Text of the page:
When it comes to the conversion funnel, the best places to start optimizing are at the ends—your entry/landing pages and your checkout pages. From a merchandising standpoint, the inclusion of relevant information—such as product recommendations—on checkout pages tends to get a lot of attention. But it’s also smart to focus your merchandising efforts on web pages at the beginning of the conversion funnel, since it’s your first chance to make a great impression by helping visitors shop efficiently.
Beyond paying off the messages featured in your marketing efforts or referring sources, you can step it up a notch on your website entry points with the most powerful presentation of your products. Consider testing the following tactics for merchandising landing pages and entry pages to set your website above the rest of the ecommerce crowd:
1. As Seen in the Email.
When a product in an email prompts a visitor to click through to your website, follow up on that initial interest by making it easy for her to identify this item no matter where her clickpath takes her. One of the ways you can do this is by calling out the products from the email on your index pages and product detail pages via a badge that reads “featured in email.” And you can provide further support throughout the session by running a banner that displays these products, image mapping each product picture to its detail page. This tactic is especially good when you have a landing page with multiple products.
2. One-Click Access to Product Details.
A good way to improve conversion is to cut down the “meat” of the conversion process by skipping interstitial pages with one click from the homepage or landing page to a product detail page. So, look for opportunities on your landing pages and entry pages to link directly to product information. An effective way to target your merchandising efforts in this area is to segment new versus returning visitors. For example, new visitors need more help navigating your website, and this group definitely benefits from entry pages with product images and/or product text that links directly to product detail pages.
With returning customers or visitors—especially if they enter via your homepage—consider showing them a few products that are relevant to their past purchase or browsing history. If someone showed an affinity for a certain category or brand, for example, then you could provide one-click access to product detail pages for the new arrivals in that category or brand.
3. Leave No Search Term Behind.
Semantics are important! Sometimes customer segments use different words to describe a product category. For example, an intimate apparel company groups its leggings, tights, sheers, etc., under the term “legwear.” But the marketer noticed that its visitors from an older demographic still prefer to search using the term “pantyhose.” Rather than accepting a lackluster conversion rate for “pantyhose,” not to mention any brand impact fallout from confused visitors, the marketer can bridge the terminology gap by serving this group a banner on the “legwear” page that refers to “pantyhose” and explains the relationship between the two so visitors can find the type of apparel they want.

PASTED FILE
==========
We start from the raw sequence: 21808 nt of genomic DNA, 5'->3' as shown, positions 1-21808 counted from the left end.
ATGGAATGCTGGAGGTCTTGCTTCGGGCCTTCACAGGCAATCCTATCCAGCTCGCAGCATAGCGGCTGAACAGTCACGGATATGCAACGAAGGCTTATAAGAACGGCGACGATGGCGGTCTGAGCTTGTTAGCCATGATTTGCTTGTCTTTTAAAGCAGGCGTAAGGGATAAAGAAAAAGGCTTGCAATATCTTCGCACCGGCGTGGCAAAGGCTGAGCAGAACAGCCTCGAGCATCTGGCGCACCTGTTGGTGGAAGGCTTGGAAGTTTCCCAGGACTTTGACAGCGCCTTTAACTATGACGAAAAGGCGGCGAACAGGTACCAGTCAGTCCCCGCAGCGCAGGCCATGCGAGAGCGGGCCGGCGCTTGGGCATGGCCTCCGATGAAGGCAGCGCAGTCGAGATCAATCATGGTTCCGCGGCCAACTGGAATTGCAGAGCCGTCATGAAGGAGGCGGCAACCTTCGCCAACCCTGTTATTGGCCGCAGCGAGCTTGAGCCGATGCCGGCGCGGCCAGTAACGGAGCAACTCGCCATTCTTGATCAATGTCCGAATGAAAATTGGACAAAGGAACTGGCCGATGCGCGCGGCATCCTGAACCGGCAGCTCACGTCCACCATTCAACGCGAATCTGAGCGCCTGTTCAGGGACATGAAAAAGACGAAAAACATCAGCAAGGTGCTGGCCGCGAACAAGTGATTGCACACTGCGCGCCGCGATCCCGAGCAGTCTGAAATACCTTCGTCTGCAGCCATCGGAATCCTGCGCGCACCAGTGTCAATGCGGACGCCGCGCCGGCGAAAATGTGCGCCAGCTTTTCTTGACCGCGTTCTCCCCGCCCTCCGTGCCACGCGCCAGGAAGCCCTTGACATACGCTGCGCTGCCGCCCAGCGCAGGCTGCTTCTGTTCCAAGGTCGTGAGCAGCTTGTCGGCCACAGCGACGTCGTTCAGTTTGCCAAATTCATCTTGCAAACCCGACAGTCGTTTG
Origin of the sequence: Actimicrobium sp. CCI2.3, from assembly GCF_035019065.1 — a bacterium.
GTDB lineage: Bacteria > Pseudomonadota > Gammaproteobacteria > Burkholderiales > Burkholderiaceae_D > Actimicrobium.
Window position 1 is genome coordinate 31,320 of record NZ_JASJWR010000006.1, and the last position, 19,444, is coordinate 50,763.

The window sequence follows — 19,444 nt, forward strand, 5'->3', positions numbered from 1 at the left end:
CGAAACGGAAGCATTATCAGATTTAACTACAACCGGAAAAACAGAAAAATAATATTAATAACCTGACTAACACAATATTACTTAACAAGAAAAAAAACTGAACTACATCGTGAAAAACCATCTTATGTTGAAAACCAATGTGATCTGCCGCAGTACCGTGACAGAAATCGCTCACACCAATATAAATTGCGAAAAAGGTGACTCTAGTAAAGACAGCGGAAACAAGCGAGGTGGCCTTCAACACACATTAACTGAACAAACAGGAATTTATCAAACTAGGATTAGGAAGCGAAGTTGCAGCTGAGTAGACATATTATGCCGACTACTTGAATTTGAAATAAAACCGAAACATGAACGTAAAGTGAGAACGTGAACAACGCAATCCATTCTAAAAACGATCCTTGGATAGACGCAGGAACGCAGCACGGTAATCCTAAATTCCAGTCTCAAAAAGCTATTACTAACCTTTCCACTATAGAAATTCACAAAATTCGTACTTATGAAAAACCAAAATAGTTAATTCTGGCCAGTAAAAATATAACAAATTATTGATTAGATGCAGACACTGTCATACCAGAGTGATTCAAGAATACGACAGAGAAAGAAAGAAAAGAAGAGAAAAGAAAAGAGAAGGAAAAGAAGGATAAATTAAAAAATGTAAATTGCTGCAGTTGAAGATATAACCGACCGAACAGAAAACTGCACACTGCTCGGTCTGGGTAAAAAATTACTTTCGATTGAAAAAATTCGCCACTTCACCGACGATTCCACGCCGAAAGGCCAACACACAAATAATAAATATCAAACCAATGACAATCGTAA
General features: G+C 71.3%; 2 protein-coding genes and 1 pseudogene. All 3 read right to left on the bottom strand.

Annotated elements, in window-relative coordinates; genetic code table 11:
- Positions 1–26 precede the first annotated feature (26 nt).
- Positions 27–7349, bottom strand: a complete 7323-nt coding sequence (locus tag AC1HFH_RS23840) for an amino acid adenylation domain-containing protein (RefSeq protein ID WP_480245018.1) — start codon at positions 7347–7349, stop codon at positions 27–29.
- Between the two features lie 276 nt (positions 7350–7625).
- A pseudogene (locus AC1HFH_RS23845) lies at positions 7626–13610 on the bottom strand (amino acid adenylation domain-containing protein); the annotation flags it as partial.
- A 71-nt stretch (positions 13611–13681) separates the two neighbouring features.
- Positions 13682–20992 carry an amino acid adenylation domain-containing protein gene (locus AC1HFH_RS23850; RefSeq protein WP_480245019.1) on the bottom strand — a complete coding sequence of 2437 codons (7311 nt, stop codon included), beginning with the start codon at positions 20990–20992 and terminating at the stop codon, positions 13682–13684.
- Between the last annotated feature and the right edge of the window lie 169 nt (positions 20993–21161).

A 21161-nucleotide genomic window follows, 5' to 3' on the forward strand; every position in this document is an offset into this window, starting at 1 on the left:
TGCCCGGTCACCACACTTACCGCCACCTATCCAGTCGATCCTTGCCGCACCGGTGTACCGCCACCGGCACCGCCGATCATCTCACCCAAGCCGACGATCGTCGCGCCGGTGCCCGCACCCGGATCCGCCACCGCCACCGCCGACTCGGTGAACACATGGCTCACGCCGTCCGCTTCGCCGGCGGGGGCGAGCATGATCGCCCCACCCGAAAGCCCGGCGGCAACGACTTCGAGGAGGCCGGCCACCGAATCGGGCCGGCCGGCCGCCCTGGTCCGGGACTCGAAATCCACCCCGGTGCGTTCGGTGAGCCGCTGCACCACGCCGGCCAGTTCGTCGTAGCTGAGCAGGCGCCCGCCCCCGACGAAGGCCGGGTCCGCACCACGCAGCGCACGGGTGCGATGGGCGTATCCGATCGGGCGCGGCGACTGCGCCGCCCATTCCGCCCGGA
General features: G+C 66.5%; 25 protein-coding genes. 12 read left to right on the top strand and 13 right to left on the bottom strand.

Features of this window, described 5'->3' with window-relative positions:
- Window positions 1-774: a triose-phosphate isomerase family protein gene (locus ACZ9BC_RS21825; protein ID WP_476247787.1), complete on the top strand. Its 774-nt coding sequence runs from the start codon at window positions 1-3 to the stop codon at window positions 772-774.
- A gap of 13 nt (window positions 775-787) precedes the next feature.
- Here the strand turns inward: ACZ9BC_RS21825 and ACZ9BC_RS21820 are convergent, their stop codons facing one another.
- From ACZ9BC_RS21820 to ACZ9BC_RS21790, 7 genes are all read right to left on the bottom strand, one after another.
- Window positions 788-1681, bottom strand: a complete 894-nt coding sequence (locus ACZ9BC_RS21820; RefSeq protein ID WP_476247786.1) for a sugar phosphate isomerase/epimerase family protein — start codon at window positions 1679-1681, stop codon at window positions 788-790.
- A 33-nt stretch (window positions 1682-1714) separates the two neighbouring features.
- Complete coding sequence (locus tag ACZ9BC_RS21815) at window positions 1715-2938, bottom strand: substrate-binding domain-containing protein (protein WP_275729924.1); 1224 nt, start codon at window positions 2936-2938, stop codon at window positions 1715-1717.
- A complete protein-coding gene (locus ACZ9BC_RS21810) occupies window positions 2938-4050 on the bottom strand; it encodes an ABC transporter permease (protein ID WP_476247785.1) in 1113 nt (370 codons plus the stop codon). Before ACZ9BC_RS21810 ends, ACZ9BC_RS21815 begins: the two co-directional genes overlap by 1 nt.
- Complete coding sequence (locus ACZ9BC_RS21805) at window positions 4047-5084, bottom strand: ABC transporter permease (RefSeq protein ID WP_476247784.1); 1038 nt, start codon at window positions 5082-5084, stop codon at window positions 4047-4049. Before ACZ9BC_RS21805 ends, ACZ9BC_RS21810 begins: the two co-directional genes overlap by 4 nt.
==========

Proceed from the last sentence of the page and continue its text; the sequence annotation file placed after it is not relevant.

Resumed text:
Other ways to make this connection for visitors are to serve a lightbox on the landing page with the same messaging from the previously mentioned banner (you could also link either of those to an information page, if you wanted to provide more in-depth content) or to swap out the hero image on the category landing page so that it matches the search term used by the visitor.
4. Get Efficient to Promote Ease of Navigation.
Always allow the visitor a one-click return to that initial landing page. Through Monetate, you can utilize a banner that follows visitors around the site for that session and allows for an easy, single click back to their entry page. It is important to do this because, after all, the landing page probably consists of the product or other information that originally motivated the shoppers to visit your site in the first place; this page should be the most persuasive at getting them to convert.
5. Making the Most of Relationships.
Hit the right note with traffic directed to your website from affiliates, blogs, and other non-search referrers. You want to recognize the relationship these visitors have with the referrer, which might be a highly trusted source of information on lifestyles, trends, and product categories that relate to what you sell.
For example, if O magazine were to include a few of the items you sell on your website in its “O List” of products recommended by Oprah, then you could badge these items accordingly and highlight them on your entry page for visitors coming from the magazine’s website. You also want to badge the corresponding product detail pages, and can get even more mileage by offering a navigation menu link to a page that groups all like-badged products.
When visitors arrive from deal-oriented affiliate sites, consider throwing into the mix some products that have lower price points than average or that are on sale, on clearance, or part of a daily value promotion in order to tap into their interest in saving money.
If it’s not obvious by now, the underlying message of these tactics is to put the right product in front of the right visitor at the right time. And if you can do that starting with the entry page or landing page, you should see a strong lift in conversion.
Stay tuned for more in the Merchandising Matters series; I’ll be addressing ways to merchandise other areas of your website—like category pages and listing pages—to help you sell more product.